Increased flooding, warming ocean temperatures, fluctuating lake levels, and more frequent heat waves—these are just some of the impacts communities across the country are facing as people from every U.S. region and economic sector turn to NOAA for actionable climate information.
NOAA’s newest high performance computer used for research to advance weather, climate and ecosystem prediction was named number 88 among the top 500 high performance computers in the world based on computing capacity, according to Top500.org.
Atmospheric carbon dioxide measured at Mauna Loa Observatory reached a seasonal peak of 417.1 parts per million for 2020 in May, the highest monthly reading ever recorded. Monthly CO2 values at Mauna Loa first breached the 400 ppm threshold in 2014, and are now at levels not experienced by the atmosphere in several million years.
Running barefoot from scorching asphalt to cool grass in the summertime as a kid, you likely learned how cityscapes tend to get much warmer than green spaces. Extreme heat can be fatal, and buildings and pavement increase its threat, making some parts of cities up to 20°F hotter than other parts.
A NOAA study published in Nature Geosciences takes a new look at faint, old smoke and finds that it is just as important an influence on the climate as the thick plumes produced by active fires.
Researchers from NOAA and the University of Colorado Boulder have devised a breakthrough method for estimating national emissions of carbon dioxide from fossil fuels using ambient air samples and a well-known isotope of carbon that scientists have relied on for decades to date archaeological sites.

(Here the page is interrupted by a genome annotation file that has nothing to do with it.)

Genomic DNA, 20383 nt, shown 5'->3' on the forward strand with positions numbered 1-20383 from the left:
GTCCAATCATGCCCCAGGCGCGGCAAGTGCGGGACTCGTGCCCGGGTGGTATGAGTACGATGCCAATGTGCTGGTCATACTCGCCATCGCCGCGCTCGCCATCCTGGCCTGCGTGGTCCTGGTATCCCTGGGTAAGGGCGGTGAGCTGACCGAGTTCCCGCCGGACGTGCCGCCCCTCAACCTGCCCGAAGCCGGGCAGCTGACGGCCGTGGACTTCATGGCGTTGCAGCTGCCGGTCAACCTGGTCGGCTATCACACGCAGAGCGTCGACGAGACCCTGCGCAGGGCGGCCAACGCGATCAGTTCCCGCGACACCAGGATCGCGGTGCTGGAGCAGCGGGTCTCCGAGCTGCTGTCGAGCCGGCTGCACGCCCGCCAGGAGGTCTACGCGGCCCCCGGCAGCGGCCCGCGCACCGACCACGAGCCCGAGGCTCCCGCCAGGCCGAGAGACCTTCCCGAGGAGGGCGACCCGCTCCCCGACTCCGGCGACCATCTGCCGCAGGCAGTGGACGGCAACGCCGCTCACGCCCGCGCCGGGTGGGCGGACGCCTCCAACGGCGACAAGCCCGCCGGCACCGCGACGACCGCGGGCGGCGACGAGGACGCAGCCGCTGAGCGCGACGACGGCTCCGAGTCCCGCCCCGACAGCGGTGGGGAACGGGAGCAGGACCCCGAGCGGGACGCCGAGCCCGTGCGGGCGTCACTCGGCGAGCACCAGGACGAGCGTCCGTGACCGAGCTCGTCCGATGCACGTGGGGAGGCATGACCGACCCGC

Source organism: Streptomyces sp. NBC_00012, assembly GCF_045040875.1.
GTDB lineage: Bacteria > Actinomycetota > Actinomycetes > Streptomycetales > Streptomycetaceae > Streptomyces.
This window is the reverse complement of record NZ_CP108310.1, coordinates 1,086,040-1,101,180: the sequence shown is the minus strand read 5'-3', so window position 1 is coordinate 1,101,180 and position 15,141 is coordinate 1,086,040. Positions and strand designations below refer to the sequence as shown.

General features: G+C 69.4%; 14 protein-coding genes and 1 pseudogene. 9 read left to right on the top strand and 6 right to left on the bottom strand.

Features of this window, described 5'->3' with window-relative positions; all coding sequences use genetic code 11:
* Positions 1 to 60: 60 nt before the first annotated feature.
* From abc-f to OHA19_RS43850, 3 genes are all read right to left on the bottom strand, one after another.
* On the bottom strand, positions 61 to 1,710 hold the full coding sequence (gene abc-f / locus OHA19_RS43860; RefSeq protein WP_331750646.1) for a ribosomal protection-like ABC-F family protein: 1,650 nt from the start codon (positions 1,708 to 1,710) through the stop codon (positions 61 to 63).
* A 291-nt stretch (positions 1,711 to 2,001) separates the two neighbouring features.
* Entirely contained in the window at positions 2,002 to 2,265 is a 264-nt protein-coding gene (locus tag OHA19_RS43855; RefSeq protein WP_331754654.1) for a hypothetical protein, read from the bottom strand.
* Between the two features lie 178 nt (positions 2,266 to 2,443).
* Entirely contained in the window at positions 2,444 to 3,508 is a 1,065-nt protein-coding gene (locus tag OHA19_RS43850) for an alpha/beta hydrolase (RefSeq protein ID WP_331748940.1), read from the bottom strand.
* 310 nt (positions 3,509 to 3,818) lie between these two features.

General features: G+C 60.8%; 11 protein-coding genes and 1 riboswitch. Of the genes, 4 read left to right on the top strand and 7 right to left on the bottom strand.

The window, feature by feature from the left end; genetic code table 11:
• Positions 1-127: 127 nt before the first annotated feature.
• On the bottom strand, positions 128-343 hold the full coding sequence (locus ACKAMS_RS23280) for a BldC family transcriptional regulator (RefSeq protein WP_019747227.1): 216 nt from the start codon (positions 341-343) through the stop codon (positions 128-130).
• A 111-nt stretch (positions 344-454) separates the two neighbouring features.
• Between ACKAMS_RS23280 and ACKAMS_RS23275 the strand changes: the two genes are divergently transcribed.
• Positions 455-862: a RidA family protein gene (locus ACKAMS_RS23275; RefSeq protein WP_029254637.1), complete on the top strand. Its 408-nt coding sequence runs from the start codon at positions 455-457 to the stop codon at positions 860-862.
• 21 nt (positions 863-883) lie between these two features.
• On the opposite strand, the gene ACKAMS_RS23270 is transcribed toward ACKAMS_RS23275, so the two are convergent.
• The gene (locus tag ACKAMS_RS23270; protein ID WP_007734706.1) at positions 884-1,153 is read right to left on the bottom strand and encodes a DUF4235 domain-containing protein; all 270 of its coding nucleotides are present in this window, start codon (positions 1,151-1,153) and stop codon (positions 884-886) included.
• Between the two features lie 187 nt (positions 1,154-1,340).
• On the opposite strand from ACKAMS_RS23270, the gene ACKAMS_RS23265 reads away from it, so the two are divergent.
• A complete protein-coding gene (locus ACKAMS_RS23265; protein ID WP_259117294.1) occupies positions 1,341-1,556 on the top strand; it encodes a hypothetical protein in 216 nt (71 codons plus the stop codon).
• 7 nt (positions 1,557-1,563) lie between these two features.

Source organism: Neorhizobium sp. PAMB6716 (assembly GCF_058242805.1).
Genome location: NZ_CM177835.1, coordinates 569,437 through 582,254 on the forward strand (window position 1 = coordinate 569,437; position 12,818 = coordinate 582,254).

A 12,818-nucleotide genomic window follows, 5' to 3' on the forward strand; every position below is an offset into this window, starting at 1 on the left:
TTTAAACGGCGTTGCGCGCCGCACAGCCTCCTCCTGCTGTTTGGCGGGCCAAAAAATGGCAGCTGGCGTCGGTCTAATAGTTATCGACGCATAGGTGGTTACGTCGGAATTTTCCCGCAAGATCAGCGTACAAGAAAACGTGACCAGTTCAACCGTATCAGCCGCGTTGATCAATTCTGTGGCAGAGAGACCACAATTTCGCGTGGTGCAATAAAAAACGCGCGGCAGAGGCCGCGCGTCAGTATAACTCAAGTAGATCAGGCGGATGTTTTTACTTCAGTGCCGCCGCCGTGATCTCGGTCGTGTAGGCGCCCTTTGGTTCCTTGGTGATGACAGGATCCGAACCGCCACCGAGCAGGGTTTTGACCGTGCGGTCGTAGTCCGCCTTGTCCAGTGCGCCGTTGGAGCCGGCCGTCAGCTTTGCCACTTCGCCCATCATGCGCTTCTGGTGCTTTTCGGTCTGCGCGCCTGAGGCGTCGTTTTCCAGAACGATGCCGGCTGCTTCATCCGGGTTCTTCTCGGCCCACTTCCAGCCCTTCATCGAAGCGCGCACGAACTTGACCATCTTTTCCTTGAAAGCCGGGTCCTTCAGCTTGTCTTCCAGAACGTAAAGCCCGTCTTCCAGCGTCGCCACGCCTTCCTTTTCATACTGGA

The National Oceanic and Atmospheric Administration today announced it has selected the University of California San Diego to host the Cooperative Institute for Marine, Earth, and Atmospheric Systems (CIMEAS).
New NOAA and partner research comparing ocean acidification around North America shows that the most vulnerable coastal waters are along the northern part of the east and west coasts.
NOAA’s Annual Greenhouse Gas Index tracks the concentrations of greenhouse gases being added to the atmosphere principally from human-caused emissions. The AGGI then calculates the heat being added to Earth's atmosphere and oceans as a result.
Researchers from NOAA and the Cooperative Institute for Meteorological Satellite Studies have greater confidence that warming surface temperatures and increasing tropical cyclone intensity appear to go hand-in-hand.
Oceanic and Atmospheric Research (OAR) - or "NOAA Research" - provides the research foundation for understanding the complex systems that support our planet. Working in partnership with other organizational units of the NOAA, a bureau of the Department of Commerce, NOAA Research enables better forecasts, earlier warnings for natural disasters, and a greater understanding of the Earth. Our role is to provide unbiased science to better manage the environment, nationally, and globally.